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Published on March 13, 2019 18:00

December 14, 2018

My Favorite Christmassy Things (And Two Giveaways!)



Welcome to My Favorite Christmassy Things blog tour as 12 authors (inlcuding me!) count down the days until Christmas by sharing our favorite Christmas things! Today is my turn and I'm sharing about my favorite Christmas FOOD
Let me tell you, picking a favorite Christmas food was SUPER easy!
CHRISTMAS COOKIES!!
I actually think we should give a medal to the person who decided to make cookies an annual part of the Christmas food menu! Who doesn't love cookies?! Especially nowadays when there are SO many different kinds, especially at Christmas.

When I was growing up, my mom was a huge fan of gingerbread cookies, and she made them every Christmas, frosting the gingerbread boys and girls in red and green. As it turned out, I wasn't (and still am not) a fan of gingerbread cookies. So in junior high, I decided to bake my own Christmas cookies and started making frosted sugar cookies.

That tradition followed me into adulthood, and every year I still make frosted sugar cookies (now with my kids). My favorite recipe calls for 3 sticks of butter! (Yes, I know a sinful, but delicious pleasure!)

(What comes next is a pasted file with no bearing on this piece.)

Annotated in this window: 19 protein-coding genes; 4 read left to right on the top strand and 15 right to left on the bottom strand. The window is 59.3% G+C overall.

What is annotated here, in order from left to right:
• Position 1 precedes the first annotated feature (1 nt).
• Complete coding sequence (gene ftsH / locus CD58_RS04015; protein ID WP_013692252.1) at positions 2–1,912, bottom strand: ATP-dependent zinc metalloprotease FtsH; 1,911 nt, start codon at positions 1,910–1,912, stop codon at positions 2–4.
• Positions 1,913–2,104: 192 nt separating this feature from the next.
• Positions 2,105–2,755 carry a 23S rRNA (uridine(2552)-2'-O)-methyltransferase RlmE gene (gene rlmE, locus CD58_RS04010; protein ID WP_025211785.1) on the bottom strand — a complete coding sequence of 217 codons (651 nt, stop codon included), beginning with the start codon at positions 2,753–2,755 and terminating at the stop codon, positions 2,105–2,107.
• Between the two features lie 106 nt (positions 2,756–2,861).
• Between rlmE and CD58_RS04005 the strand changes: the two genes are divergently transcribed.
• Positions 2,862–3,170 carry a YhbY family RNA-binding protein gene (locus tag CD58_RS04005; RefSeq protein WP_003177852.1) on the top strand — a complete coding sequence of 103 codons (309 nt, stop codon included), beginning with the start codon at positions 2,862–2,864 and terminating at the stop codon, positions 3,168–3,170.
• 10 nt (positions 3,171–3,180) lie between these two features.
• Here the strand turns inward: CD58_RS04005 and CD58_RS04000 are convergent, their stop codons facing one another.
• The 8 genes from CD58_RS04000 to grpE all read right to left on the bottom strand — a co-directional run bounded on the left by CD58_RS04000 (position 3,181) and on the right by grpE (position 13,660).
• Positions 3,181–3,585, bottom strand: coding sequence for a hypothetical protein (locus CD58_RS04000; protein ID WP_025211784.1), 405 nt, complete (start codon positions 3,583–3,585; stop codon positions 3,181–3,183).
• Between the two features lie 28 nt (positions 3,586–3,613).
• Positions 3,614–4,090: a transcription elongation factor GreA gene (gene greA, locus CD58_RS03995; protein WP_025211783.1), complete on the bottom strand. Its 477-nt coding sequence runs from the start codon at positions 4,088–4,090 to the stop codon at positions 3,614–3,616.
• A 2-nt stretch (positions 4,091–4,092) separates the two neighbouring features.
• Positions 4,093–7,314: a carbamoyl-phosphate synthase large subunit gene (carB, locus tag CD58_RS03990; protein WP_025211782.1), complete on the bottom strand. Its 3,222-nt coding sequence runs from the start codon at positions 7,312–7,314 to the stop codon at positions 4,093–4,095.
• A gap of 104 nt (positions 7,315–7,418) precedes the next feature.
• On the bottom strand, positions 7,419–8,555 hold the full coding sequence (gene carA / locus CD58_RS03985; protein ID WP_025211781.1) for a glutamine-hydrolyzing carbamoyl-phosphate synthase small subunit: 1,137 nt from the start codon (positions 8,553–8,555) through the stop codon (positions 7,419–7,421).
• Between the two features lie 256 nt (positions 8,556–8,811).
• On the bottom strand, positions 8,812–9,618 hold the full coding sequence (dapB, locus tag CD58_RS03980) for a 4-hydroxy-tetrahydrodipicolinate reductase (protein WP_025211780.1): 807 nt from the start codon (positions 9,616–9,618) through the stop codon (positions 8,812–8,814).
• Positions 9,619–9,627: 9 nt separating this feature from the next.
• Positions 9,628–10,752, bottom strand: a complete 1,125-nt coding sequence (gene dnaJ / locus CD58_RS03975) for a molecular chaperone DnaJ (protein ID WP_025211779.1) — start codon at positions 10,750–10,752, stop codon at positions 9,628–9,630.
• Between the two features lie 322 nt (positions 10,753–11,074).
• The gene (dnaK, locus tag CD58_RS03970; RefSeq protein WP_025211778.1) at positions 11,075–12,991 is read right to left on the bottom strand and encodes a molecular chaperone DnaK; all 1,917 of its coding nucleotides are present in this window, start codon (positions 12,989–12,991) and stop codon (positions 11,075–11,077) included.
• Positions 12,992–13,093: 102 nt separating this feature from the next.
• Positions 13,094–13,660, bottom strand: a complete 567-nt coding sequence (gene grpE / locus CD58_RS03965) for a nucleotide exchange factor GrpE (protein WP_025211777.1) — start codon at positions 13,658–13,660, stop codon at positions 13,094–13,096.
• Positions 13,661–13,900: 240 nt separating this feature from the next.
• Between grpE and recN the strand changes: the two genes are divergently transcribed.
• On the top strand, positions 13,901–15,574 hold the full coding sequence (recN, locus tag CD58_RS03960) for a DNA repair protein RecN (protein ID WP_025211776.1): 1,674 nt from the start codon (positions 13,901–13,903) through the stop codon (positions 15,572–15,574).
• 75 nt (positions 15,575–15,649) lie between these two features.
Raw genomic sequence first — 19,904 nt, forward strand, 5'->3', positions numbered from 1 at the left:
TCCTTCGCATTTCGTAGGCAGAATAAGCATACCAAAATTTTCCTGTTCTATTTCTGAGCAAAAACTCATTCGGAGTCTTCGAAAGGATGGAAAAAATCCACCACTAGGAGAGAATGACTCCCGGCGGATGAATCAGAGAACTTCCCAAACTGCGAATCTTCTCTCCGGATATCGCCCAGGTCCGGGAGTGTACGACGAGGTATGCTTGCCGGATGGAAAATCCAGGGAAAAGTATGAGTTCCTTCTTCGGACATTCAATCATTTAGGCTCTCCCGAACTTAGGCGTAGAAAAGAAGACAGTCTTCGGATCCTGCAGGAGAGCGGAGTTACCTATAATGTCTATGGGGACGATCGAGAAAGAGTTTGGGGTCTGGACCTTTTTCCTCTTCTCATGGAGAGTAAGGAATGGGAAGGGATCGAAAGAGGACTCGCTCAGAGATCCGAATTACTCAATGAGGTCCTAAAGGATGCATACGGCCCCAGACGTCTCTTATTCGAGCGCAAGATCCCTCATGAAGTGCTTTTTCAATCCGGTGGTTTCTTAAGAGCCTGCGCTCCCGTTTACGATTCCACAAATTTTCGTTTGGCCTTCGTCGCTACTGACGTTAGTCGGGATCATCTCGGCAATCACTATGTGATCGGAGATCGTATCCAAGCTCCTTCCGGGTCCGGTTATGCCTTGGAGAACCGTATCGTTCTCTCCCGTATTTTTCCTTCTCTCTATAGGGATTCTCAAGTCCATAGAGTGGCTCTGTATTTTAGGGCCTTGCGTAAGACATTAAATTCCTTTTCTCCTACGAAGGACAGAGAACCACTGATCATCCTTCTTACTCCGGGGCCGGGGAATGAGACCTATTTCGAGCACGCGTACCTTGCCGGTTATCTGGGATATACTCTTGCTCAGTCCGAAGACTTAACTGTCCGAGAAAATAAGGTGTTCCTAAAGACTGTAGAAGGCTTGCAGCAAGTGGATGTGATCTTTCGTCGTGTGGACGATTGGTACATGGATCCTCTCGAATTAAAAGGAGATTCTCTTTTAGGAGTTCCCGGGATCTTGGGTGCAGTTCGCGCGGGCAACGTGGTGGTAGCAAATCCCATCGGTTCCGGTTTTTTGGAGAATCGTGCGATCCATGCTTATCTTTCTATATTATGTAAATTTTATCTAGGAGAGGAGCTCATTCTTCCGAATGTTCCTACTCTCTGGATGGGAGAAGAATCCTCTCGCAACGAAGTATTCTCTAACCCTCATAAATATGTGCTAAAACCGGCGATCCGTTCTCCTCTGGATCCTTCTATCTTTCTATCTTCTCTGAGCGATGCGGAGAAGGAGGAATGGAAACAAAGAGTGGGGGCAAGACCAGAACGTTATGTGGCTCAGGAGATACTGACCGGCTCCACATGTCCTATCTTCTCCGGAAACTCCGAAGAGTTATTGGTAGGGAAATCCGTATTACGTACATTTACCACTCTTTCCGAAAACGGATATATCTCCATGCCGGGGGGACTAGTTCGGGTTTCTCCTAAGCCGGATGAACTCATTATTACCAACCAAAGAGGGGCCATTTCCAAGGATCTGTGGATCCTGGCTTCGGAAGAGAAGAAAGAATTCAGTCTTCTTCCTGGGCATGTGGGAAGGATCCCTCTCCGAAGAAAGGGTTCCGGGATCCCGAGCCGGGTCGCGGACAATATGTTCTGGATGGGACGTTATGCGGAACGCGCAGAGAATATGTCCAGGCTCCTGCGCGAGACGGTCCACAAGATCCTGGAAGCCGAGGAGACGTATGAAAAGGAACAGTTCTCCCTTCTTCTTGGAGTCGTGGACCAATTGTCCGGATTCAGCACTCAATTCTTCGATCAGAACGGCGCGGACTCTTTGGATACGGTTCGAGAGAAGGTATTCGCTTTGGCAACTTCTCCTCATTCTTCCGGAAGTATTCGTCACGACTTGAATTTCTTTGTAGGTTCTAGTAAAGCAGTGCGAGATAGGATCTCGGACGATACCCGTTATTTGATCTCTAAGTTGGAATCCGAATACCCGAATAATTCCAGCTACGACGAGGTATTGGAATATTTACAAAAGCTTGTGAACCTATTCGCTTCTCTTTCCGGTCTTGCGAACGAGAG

Of course, with marriage, I had to take into consideration my husband’s favorite Christmas cookie, his Nana’s jam tart cookies. Thankfully, I fell in love with not only him, but his Nana’s cookies. And so every year, I make jam tart cookies too.

Because I like to share the wealth, here’s Nana’s recipe!

Jam Tart Cookies:

Ingredients:

1/2 cup butter
1/3 cup sugar
1 egg
1 tsp. vanilla extract
1 2/3 cups flour
1/2 tsp. baking soda (mixed with a few drops of water)
Jam (Apricot or Raspberry)

Directions:

Cream butter, sugar, egg, and vanilla. Add flour and baking soda. Form dough into the size of walnuts. Make a hole in the center with your finger. Fill the hole with jam.

Bake at 375⁰ for 10 to 12 minutes until golden brown.